The patient’s medication regimen along with the concomitant administration of triazolam may have precipitated mania. All of these medications in isolation interact with triazolam and are associated with an increased risk of CNS depression and/or psychomotor impairment [3]. For example, the dose of mirtazapine and/or triazolam should be decreased if they are administered together secondary to their additive effects. Our patient’s medication interactions with triazolam may be a possible explanation as to why she experienced mania with psychotic features; this could be an atypical presentation of CNS depression because there are not any drug-drug interactions indicating an increased risk of psychosis as an adverse outcome. When taking medication interactions into consideration, our patient may have benefited from the anxiolytic properties of gabapentin instead of triazolam as gabapentin does not exert amnesia and other significant CNS side effects after concomitant medication use [7].

It is suggested that “the usual recommended adult dose [of triazolam] is 0.25 mg” and should not exceed 0.50 mg secondary to adverse reactions. “In geriatric and/or debilitated patients the recommended dosage range is 0.125 mg to 0.25 mg [8].” The adverse effects may be dose-dependent and include sedation, abnormal thinking, behavior changes, decreased inhibition (excessive aggression and extroversion), bizarre behavior, agitation, and hallucinations [3]. Our patient was prescribed the maximum dose of triazolam (0.50 mg) and experienced manic symptoms: racing thoughts, insomnia, increased energy, and delusions of reference. The dentist should have considered prescribing a lower dose given her age, and subsequently, our patient may have been less susceptible to experiencing the adverse effects listed above.

The Beers Criteria for potentially inappropriate medication use in older adults was developed by the American Geriatric Society (AGS) to provide guidelines for healthcare professionals, including physicians and dentists, regarding the prescription of medications in older adults. According to the AGS, benzodiazepines should be used with caution in patients who are 65 years and older (independent of diagnosis or condition) due to an “increase[d] risk of cognitive impairment, delirium, falls, fractures, and motor vehicle [accidents] [9].” In the elderly, these risks are increased secondary to decreased rates of metabolism [3]. Although our patient does not fit the criteria of being elderly (age 65 years and older), she is close in age and is at increased risk of these adverse effects, which was seen following the administration of triazolam. Thus, a different medication should have been considered in our patient and in elderly patients who experience anxiety surrounding dental procedures.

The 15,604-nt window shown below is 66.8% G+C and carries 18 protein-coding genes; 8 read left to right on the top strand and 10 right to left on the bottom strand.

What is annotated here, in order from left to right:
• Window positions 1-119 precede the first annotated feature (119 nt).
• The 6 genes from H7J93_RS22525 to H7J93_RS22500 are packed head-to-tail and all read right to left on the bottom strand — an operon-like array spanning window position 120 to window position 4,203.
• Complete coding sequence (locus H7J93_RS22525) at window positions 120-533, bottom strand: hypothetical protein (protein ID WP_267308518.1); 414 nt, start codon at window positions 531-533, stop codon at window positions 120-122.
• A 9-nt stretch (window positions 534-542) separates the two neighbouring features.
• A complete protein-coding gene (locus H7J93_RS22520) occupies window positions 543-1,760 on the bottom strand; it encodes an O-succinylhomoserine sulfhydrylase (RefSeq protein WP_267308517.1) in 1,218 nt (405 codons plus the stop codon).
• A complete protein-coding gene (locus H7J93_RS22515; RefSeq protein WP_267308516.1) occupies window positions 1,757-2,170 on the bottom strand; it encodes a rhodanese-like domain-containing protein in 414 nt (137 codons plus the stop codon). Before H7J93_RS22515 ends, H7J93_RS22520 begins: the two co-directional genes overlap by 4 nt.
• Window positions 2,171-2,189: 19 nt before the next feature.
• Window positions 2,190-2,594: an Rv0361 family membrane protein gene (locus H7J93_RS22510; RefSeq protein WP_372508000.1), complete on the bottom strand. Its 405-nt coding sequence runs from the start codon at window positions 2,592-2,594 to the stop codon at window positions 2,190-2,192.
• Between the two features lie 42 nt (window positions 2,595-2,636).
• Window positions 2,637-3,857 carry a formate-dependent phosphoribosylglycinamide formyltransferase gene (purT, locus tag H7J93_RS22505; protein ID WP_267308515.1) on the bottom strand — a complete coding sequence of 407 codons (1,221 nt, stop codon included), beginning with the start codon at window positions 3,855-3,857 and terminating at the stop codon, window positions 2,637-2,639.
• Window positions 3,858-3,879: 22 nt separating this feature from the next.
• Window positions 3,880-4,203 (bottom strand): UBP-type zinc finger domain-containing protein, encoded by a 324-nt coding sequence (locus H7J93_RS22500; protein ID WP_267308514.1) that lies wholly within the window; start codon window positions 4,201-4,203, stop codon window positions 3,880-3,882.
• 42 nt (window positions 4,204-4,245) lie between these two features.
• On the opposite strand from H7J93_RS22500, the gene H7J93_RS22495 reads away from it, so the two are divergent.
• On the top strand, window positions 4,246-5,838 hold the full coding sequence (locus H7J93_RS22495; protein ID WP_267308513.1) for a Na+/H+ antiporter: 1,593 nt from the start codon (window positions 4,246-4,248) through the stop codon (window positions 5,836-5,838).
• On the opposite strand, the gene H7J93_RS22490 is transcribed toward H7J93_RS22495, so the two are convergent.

In psychiatric patients, benzodiazepines can lead to undesirable outcomes, such as substance-induced mania with psychotic features as seen in our patient who had a diagnosis of stable bipolar I disorder prior to the administration of triazolam. A double-blind clinical study was conducted over four weeks to study the side effect profile of benzodiazepines in five psychiatric inpatients [10]. Patients were administered triazolam for two weeks, which was preceded by a placebo for one week and followed by a placebo for one week to determine baseline. During the period of triazolam administration, “psychopathology greatly intensified across all of the patients with the emergence of anxiety, memory impairment, confusion, paranoid ideation, and hallucinations,” which gradually subsided [10]. This study demonstrates that benzodiazepines in isolation can contribute to adverse effects seen in patients with known psychiatric conditions. This highlights the importance of gathering a comprehensive medical history, including psychiatric conditions, prior to prescribing benzodiazepines for dental procedures.